so 5 tons of cooling would be somewhere in the area of 35 degrees delta T, which is 60 down to like 20-25 then the auxillary makes up the rest is what you are telling me I think. I have never been a fan of electric resistance heat... I would feel much more comfy with natural gas backup in this location. I do have a local contractor supposed to be stopping by. We'll see what the numbers do. I was thinking if you could afford to put in a big enough system one would not need the auxillary, or is that just foolish for Iowa?
     
  11. docjenser

    docjenser Well-Known Member Industry Professional Forum Leader

    How do you get those numbers? Your current 100KBTU/h furnace is not running 100%, you cannot size a geosystem based on your current gas furnace size. A 5 ton unit should get you 50+KBTU/h, which should get even a leaky house in Iowa warm and cover you down to 5-10F, which is around 97-98% of the entire BTUs you need. Thus your electric resistance need should be anywhere between $80-150. Not worth putting a natural gas furnace in as supplement heat.
     
  12. AMI Contracting

    AMI Contracting A nice Van Morrison song Industry Professional Forum Leader

    Geo is more cost effective when designed to cover the meat of the load. You can design so that you never need auxiliary heat, but it might be 5k more to avoid $100/yr in electricity.
    your numbers are imagined and not a good foundation for decision making. Not wanting to mess around with the "BS" of geo suggests you know less about it than you suggested in your opening comments.
     
    kinglerch likes this.
  13. Willeo6709

    Willeo6709 New Member

    The $6400 question then becomes, how do I figure out estimated operating costs of a new replacement natural gas forced air furnace/ nat gas tank type water heater in comparison to a new gshp correctly sized and be somewhat accurate. I won't have history with the nat gas units I need to replace and I won't have proof of operating costs of geo until I do it. It seems there are no hard answers in gshp - only questions. The simplest and fastest way for me to finish the project is go back with natural gas. However, long term operating costs favor gshp. I don't have 25k to spend, but if I can do alot of the work myself and get it done in the $14k range I think the payback is there with the tax incentives. The problem is that if I hire a gshp contractor and don't do a lot of the work myself I can't do the project in my budget. So are there contractors who only calculate loads and payback periods? or am I stuck learning manual J heatload calcs and just winging the rest as I go? I can go 20 places online and based on square footage alone get some kind of an estimate on regular ac and gas forced air heat equipment, an install guide, and someone to talk to with questions. Geo all I get is non answers so far.......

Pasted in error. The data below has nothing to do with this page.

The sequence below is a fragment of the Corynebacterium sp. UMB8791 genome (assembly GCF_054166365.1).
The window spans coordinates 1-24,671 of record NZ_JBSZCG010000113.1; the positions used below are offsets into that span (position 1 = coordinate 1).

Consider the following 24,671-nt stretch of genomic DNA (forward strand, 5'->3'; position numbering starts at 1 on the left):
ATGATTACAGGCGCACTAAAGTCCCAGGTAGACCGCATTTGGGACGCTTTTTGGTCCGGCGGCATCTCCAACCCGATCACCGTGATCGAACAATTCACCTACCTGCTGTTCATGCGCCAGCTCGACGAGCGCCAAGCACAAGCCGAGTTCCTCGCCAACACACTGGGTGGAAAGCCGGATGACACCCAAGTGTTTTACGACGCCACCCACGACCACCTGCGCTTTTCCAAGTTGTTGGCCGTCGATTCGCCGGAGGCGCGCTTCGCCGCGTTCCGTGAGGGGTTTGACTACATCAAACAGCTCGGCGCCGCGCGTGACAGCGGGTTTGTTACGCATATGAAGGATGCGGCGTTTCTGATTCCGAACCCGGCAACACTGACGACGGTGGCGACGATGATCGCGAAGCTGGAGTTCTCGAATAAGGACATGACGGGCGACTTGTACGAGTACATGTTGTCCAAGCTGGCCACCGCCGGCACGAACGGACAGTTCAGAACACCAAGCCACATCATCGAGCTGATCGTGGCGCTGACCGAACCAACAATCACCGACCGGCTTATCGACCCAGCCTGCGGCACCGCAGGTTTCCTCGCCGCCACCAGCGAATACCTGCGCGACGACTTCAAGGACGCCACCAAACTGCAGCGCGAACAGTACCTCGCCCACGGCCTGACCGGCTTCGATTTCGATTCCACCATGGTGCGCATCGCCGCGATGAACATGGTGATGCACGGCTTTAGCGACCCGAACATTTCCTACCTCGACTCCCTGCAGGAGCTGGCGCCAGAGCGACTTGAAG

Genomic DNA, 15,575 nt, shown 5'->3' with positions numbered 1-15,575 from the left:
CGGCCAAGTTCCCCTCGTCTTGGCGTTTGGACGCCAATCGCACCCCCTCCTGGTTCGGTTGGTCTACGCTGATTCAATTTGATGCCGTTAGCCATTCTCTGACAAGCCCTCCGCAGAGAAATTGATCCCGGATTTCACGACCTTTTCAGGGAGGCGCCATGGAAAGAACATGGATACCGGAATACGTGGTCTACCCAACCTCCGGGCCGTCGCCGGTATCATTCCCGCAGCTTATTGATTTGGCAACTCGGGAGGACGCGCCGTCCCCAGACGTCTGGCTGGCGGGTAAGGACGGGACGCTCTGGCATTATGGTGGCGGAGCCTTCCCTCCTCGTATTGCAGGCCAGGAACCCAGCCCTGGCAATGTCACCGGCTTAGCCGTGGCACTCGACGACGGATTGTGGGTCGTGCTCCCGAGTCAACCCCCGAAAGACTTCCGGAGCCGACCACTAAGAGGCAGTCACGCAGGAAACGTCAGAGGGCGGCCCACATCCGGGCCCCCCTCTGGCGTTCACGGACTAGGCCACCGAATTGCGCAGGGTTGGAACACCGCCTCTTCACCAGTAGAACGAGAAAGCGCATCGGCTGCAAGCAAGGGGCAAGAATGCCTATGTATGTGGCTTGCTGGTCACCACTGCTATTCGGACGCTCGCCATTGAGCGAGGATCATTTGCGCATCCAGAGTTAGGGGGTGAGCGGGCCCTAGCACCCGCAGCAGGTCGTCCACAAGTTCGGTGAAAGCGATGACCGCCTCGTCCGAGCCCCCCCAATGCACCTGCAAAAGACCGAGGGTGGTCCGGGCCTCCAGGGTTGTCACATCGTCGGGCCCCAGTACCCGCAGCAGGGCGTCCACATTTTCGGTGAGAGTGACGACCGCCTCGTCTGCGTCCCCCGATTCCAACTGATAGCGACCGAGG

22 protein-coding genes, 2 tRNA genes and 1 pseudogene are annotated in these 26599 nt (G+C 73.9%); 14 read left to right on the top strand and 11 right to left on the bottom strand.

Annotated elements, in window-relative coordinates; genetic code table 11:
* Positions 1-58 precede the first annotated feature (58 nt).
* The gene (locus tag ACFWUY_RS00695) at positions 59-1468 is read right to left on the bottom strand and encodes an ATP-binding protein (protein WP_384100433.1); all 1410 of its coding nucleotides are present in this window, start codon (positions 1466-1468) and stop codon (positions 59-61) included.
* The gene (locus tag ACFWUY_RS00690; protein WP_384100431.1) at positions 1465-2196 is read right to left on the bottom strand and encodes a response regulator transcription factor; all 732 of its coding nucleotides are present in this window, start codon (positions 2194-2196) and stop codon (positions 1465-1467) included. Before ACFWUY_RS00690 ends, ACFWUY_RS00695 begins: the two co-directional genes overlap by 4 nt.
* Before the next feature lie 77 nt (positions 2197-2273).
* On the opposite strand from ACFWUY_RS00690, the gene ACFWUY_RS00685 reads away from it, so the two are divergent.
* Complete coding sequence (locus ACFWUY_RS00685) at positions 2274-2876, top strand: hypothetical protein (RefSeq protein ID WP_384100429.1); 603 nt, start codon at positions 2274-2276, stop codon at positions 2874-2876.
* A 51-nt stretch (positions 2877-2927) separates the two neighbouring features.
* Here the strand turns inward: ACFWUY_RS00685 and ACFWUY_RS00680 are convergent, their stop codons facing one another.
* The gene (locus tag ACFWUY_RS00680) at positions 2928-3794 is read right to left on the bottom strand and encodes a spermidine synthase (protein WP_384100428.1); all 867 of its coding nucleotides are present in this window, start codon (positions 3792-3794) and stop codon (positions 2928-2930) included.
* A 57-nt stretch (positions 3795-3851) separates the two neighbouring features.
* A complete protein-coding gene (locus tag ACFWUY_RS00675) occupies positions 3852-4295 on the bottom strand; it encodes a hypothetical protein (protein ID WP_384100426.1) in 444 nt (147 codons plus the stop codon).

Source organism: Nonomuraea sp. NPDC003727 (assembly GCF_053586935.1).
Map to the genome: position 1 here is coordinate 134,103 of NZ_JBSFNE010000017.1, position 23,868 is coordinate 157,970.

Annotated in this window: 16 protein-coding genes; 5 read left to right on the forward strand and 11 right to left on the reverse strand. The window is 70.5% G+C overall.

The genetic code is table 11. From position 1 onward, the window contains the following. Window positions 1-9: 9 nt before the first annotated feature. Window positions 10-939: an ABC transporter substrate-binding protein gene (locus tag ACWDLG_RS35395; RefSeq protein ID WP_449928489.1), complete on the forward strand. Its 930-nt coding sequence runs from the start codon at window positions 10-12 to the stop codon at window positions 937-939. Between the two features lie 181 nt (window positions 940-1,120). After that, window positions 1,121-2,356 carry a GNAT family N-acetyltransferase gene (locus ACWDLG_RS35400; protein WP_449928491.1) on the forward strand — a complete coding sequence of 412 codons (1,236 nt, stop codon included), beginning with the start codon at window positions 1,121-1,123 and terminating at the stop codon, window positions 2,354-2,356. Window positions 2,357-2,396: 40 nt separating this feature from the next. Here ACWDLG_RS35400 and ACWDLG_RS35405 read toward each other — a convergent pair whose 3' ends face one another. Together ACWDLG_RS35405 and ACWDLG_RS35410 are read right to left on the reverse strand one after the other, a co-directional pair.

This house needs a new furnace of some type and time is passing fast.
     
  14. AMI Contracting

    AMI Contracting A nice Van Morrison song Industry Professional Forum Leader

    Jumping up a furnace size might be $100. Jumping up a geo size with vertical loops might be north of $3,000. That's why the questions. 14k might cover a DIY 3 ton with loops installed by others. That's not what your load suggests. Load calculations can be done remotely, regional conditions make that dicey business as much of the data entry is subjective which is why tour calculations were so high. I can tell you turn key installs in my AO against Nat gas often have ROI 's north of 10 years and for smaller homes it is closer to 15.
    We give you questions in attempts to give you good advice. Other places that size by sq feet simply want you to buy a furnace.
    My DIY website will give you a loose op cost based on sq feet but it would depend on your sqft
     
  15. Mark Custis

    Mark Custis Not soon. Industry Professional Forum Leader

    One gets what one buys.

    A free guess is worth what you pay for it.

    A warranty on a guess is worth the same. If the guy/gal is still in business when you need the warranty paper work. I will work farther afield than Joe, but the idea is the same. We need to charge enough to cover our warranty obligations.

    Mark
     
  16. docjenser

    docjenser Well-Known Member Industry Professional Forum Leader

    If you can't afford to have geo done well, you are better off getting a gas furnace. Cutting corners is a recipe for disaster. Design and execution is key. Geo is like surgery, you can get it done cheaper doing it yourself. But usually it is not turning out well.
     
    Tamar likes this.
  17. AMI Contracting

    AMI Contracting A nice Van Morrison song Industry Professional Forum Leader

    "My DIY website will give you a loose op cost based on sq feet but it would depend on your sqft"

    ......oops meant cost/kwh.